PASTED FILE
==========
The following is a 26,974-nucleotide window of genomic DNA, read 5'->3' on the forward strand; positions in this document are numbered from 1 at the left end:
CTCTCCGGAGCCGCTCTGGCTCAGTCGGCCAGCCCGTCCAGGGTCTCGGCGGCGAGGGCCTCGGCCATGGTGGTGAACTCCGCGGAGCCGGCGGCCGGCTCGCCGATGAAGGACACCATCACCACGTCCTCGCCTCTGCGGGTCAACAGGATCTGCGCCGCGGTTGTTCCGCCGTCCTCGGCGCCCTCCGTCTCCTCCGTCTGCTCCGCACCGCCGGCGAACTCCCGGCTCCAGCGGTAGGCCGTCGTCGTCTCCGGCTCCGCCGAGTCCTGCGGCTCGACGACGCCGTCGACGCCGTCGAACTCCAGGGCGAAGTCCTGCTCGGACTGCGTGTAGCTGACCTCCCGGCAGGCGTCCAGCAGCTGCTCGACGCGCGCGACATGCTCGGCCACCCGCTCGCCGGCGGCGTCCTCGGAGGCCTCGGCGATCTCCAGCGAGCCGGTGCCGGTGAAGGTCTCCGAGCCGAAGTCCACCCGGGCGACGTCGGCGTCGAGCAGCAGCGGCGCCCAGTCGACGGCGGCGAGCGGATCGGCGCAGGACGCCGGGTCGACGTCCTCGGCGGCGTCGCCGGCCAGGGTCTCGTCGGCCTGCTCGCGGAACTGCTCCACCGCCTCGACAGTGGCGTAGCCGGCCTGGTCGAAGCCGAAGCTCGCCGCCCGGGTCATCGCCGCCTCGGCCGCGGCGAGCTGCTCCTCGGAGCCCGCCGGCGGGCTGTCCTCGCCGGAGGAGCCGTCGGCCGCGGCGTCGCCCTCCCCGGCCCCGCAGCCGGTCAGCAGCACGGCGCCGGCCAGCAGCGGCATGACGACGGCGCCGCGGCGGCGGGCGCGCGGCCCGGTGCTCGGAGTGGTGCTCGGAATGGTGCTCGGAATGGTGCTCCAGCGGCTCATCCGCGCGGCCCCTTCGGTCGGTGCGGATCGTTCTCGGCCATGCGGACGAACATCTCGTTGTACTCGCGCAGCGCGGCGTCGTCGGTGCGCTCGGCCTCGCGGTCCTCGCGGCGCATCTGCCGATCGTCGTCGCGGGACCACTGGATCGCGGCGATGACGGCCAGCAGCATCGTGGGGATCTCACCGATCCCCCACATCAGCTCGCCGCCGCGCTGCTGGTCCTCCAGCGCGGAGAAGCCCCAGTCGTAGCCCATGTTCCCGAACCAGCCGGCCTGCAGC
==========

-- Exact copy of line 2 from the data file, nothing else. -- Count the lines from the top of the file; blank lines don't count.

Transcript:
CTCTCCGGAGCCGCTCTGGCTCAGTCGGCCAGCCCGTCCAGGGTCTCGGCGGCGAGGGCCTCGGCCATGGTGGTGAACTCCGCGGAGCCGGCGGCCGGCTCGCCGATGAAGGACACCATCACCACGTCCTCGCCTCTGCGGGTCAACAGGATCTGCGCCGCGGTTGTTCCGCCGTCCTCGGCGCCCTCCGTCTCCTCCGTCTGCTCCGCACCGCCGGCGAACTCCCGGCTCCAGCGGTAGGCCGTCGTCGTCTCCGGCTCCGCCGAGTCCTGCGGCTCGACGACGCCGTCGACGCCGTCGAACTCCAGGGCGAAGTCCTGCTCGGACTGCGTGTAGCTGACCTCCCGGCAGGCGTCCAGCAGCTGCTCGACGCGCGCGACATGCTCGGCCACCCGCTCGCCGGCGGCGTCCTCGGAGGCCTCGGCGATCTCCAGCGAGCCGGTGCCGGTGAAGGTCTCCGAGCCGAAGTCCACCCGGGCGACGTCGGCGTCGAGCAGCAGCGGCGCCCAGTCGACGGCGGCGAGCGGATCGGCGCAGGACGCCGGGTCGACGTCCTCGGCGGCGTCGCCGGCCAGGGTCTCGTCGGCCTGCTCGCGGAACTGCTCCACCGCCTCGACAGTGGCGTAGCCGGCCTGGTCGAAGCCGAAGCTCGCCGCCCGGGTCATCGCCGCCTCGGCCGCGGCGAGCTGCTCCTCGGAGCCCGCCGGCGGGCTGTCCTCGCCGGAGGAGCCGTCGGCCGCGGCGTCGCCCTCCCCGGCCCCGCAGCCGGTCAGCAGCACGGCGCCGGCCAGCAGCGGCATGACGACGGCGCCGCGGCGGCGGGCGCGCGGCCCGGTGCTCGGAGTGGTGCTCGGAATGGTGCTCGGAATGGTGCTCCAGCGGCTCATCCGCGCGGCCCCTTCGGTCGGTGCGGATCGTTCTCGGCCATGCGGACGAACATCTCGTTGTACTCGCGCAGCGCGGCGTCGTCGGTGCGCTCGGCCTCGCGGTCCTCGCGGCGCATCTGCCGATCGTCGTCGCGGGACCACTGGATCGCGGCGATGACGGCCAGCAGCATCGTGGGGATCTCACCGATCCCCCACATCAGCTCGCCGCCGCGCTGCTGGTCCTCCAGCGCGGAGAAGCCCCAGTCGTAGCCCATGTTCCCGAACCAGCCGGCCTGCAGC